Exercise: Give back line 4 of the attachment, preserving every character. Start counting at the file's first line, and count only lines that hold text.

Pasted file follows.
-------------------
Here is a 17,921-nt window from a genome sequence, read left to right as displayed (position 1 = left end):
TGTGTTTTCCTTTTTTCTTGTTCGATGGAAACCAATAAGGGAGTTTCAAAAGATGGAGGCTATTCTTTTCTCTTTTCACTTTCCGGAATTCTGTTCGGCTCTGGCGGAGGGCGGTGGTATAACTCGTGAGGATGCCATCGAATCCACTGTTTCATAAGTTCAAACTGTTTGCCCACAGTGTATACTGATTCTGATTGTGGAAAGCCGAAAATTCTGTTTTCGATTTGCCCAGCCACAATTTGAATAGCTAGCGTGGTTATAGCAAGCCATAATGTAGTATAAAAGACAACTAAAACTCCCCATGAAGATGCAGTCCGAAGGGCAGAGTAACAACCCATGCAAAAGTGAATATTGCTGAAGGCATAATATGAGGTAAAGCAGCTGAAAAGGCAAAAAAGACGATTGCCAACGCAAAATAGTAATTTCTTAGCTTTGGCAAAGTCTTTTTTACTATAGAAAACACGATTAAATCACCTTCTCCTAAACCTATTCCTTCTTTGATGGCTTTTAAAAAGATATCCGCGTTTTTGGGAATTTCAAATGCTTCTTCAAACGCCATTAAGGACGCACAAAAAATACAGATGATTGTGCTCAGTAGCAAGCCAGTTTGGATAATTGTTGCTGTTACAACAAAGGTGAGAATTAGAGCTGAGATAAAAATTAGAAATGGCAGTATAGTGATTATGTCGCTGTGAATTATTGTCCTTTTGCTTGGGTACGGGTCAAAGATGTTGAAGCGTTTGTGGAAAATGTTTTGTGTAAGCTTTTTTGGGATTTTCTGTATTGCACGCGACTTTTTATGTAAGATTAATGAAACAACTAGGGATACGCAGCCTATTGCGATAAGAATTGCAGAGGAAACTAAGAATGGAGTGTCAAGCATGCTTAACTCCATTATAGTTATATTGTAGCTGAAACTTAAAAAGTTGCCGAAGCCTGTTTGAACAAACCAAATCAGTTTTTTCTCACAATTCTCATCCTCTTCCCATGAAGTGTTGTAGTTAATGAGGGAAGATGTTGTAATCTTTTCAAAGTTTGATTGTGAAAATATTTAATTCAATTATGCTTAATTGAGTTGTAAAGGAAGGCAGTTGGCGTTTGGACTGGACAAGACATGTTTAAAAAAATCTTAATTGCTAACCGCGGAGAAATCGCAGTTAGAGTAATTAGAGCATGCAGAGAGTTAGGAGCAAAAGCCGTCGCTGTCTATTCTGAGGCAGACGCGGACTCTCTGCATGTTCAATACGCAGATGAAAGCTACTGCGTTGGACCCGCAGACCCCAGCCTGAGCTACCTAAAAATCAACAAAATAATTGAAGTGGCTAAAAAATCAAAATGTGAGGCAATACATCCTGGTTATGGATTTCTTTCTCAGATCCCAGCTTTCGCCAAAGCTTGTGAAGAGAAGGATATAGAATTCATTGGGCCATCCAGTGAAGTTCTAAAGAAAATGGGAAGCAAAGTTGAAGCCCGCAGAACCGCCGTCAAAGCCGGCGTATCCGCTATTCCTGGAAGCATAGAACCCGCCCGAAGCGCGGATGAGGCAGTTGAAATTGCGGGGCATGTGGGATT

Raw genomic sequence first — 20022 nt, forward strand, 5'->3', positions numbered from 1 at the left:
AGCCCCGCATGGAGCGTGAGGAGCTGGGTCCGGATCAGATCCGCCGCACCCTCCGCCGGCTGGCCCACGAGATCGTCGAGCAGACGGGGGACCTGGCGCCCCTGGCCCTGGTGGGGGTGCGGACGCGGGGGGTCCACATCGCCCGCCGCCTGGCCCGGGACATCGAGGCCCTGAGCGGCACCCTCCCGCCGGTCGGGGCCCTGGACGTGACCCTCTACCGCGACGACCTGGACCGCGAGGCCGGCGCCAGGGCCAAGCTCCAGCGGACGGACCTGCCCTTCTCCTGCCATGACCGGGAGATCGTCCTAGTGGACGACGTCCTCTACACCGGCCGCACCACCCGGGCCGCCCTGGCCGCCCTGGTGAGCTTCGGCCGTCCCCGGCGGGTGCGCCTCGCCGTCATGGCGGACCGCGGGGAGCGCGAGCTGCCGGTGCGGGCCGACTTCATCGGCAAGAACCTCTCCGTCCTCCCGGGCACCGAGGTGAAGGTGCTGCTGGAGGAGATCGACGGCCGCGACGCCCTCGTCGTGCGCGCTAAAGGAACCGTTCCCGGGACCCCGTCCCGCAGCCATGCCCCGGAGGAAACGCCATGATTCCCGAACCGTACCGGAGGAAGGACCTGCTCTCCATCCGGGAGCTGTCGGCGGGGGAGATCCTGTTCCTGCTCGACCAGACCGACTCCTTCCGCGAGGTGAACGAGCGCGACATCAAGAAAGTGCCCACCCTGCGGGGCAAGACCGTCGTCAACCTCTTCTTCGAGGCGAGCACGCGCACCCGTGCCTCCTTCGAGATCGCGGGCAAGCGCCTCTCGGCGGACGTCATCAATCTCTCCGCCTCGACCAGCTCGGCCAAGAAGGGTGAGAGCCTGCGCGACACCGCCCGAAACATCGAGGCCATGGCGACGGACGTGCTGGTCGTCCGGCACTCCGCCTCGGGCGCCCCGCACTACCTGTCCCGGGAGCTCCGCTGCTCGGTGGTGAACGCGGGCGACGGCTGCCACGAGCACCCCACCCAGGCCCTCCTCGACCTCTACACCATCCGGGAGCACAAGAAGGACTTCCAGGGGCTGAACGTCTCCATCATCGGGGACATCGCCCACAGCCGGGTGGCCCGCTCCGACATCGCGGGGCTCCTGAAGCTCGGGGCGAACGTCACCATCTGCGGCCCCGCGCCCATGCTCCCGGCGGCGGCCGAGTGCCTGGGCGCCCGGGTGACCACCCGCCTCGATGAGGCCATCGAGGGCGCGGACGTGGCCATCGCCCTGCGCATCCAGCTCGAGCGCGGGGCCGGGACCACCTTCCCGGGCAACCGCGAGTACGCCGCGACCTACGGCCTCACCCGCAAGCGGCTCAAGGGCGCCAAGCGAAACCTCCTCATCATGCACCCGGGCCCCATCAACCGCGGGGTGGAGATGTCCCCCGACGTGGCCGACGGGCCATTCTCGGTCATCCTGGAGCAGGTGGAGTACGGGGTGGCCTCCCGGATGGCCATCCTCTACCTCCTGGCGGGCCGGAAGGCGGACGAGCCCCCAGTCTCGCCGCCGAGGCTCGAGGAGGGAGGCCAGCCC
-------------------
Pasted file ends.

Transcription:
AGCCCCGCATGGAGCGTGAGGAGCTGGGTCCGGATCAGATCCGCCGCACCCTCCGCCGGCTGGCCCACGAGATCGTCGAGCAGACGGGGGACCTGGCGCCCCTGGCCCTGGTGGGGGTGCGGACGCGGGGGGTCCACATCGCCCGCCGCCTGGCCCGGGACATCGAGGCCCTGAGCGGCACCCTCCCGCCGGTCGGGGCCCTGGACGTGACCCTCTACCGCGACGACCTGGACCGCGAGGCCGGCGCCAGGGCCAAGCTCCAGCGGACGGACCTGCCCTTCTCCTGCCATGACCGGGAGATCGTCCTAGTGGACGACGTCCTCTACACCGGCCGCACCACCCGGGCCGCCCTGGCCGCCCTGGTGAGCTTCGGCCGTCCCCGGCGGGTGCGCCTCGCCGTCATGGCGGACCGCGGGGAGCGCGAGCTGCCGGTGCGGGCCGACTTCATCGGCAAGAACCTCTCCGTCCTCCCGGGCACCGAGGTGAAGGTGCTGCTGGAGGAGATCGACGGCCGCGACGCCCTCGTCGTGCGCGCTAAAGGAACCGTTCCCGGGACCCCGTCCCGCAGCCATGCCCCGGAGGAAACGCCATGATTCCCGAACCGTACCGGAGGAAGGACCTGCTCTCCATCCGGGAGCTGTCGGCGGGGGAGATCCTGTTCCTGCTCGACCAGACCGACTCCTTCCGCGAGGTGAACGAGCGCGACATCAAGAAAGTGCCCACCCTGCGGGGCAAGACCGTCGTCAACCTCTTCTTCGAGGCGAGCACGCGCACCCGTGCCTCCTTCGAGATCGCGGGCAAGCGCCTCTCGGCGGACGTCATCAATCTCTCCGCCTCGACCAGCTCGGCCAAGAAGGGTGAGAGCCTGCGCGACACCGCCCGAAACATCGAGGCCATGGCGACGGACGTGCTGGTCGTCCGGCACTCCGCCTCGGGCGCCCCGCACTACCTGTCCCGGGAGCTCCGCTGCTCGGTGGTGAACGCGGGCGACGGCTGCCACGAGCACCCCACCCAGGCCCTCCTCGACCTCTACACCATCCGGGAGCACAAGAAGGACTTCCAGGGGCTGAACGTCTCCATCATCGGGGACATCGCCCACAGCCGGGTGGCCCGCTCCGACATCGCGGGGCTCCTGAAGCTCGGGGCGAACGTCACCATCTGCGGCCCCGCGCCCATGCTCCCGGCGGCGGCCGAGTGCCTGGGCGCCCGGGTGACCACCCGCCTCGATGAGGCCATCGAGGGCGCGGACGTGGCCATCGCCCTGCGCATCCAGCTCGAGCGCGGGGCCGGGACCACCTTCCCGGGCAACCGCGAGTACGCCGCGACCTACGGCCTCACCCGCAAGCGGCTCAAGGGCGCCAAGCGAAACCTCCTCATCATGCACCCGGGCCCCATCAACCGCGGGGTGGAGATGTCCCCCGACGTGGCCGACGGGCCATTCTCGGTCATCCTGGAGCAGGTGGAGTACGGGGTGGCCTCCCGGATGGCCATCCTCTACCTCCTGGCGGGCCGGAAGGCGGACGAGCCCCCAGTCTCGCCGCCGAGGCTCGAGGAGGGAGGCCAGCCC